Archive: Interview with Shin Kyung-sook


translated by Ed Park 



From Asia Literary Review No. 23, Spring 2012: Korea

Interview by Kathleen Hwang



Shin Kyung-sook is one of South Korea’s most popular writers of con­temporary fiction. She has published seven novels and numerous short stories, and has won several literary prizes in her own country. She broke new ground for Korean writers in March 2012 when the English translation of her novel, Please Look after Mother, won the 2011 Man Asian Literary Prize. The book had already sold close to two million copies in Korean.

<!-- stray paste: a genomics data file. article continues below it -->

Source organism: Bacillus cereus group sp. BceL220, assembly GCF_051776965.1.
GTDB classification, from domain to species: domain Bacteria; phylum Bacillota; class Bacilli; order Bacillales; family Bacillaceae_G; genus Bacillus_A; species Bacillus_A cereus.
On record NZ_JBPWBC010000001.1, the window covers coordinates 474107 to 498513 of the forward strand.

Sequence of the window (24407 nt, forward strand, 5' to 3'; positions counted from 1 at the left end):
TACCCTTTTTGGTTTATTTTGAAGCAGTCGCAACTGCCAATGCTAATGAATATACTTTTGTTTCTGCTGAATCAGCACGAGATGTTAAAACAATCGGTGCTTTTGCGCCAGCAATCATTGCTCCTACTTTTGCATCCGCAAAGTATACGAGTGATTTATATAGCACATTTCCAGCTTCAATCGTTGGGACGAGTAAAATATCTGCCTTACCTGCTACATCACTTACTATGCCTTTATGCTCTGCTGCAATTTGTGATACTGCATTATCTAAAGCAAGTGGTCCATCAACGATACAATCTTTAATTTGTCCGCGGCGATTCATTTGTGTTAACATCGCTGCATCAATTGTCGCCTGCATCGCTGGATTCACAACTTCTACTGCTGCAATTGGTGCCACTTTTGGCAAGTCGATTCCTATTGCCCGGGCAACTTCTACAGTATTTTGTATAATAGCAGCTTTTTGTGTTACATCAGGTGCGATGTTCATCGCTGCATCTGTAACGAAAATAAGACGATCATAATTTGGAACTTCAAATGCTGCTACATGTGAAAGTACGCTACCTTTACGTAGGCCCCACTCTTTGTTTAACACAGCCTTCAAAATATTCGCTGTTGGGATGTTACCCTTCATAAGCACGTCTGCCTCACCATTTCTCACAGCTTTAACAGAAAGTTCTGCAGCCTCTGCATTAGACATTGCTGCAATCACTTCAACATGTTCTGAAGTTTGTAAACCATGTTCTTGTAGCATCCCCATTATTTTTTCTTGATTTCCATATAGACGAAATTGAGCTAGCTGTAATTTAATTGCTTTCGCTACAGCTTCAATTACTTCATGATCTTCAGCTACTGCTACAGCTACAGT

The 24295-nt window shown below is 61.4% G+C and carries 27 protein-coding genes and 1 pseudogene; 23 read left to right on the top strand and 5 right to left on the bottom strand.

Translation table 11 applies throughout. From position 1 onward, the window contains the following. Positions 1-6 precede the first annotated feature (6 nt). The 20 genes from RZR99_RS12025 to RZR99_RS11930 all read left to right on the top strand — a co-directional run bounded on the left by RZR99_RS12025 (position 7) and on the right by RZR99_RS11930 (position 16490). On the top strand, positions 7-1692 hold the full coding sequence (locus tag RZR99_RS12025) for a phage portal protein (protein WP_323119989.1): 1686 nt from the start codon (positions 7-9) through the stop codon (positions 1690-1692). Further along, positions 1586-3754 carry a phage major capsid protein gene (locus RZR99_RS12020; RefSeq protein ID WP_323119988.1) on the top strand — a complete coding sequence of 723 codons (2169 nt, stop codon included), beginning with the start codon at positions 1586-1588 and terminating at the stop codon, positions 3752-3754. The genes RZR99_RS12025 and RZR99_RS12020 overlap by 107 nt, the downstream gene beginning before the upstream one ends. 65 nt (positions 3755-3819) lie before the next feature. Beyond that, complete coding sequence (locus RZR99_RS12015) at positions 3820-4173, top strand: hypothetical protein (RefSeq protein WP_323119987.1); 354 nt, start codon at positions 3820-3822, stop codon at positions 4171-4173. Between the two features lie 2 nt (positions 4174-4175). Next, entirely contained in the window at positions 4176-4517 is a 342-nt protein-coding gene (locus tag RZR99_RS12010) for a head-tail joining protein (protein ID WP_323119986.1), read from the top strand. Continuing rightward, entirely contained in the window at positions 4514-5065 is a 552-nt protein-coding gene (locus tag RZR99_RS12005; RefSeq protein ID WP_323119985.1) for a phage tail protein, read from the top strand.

ALR: Is Please Look after Mother autobiographical?

SKS: I have lived as the daughter of a mother. My personal stories, of course, are contained [in the novel]. In writing a book with ‘mother’ as its theme from the first page to the last, how could I leave out my feelings towards my mother? As is the case with any writing, my work begins from within myself; however, when the novel becomes complete it is no longer my story. It is a story of my contemporaries in society.


ALR: Now that you are internationally known, will you adapt your style to a foreign audience?

SKS: Is it even possible to tailor a book for someone? In whatever circum­stance, I only write a story that I want to write, and I do it in my own style. One of the reasons I chose to become a writer was my desire to be free, without any constraints imposed on me. Now, when I write, I feel infinitely free. I relish this freedom, which I have only recently attained. 


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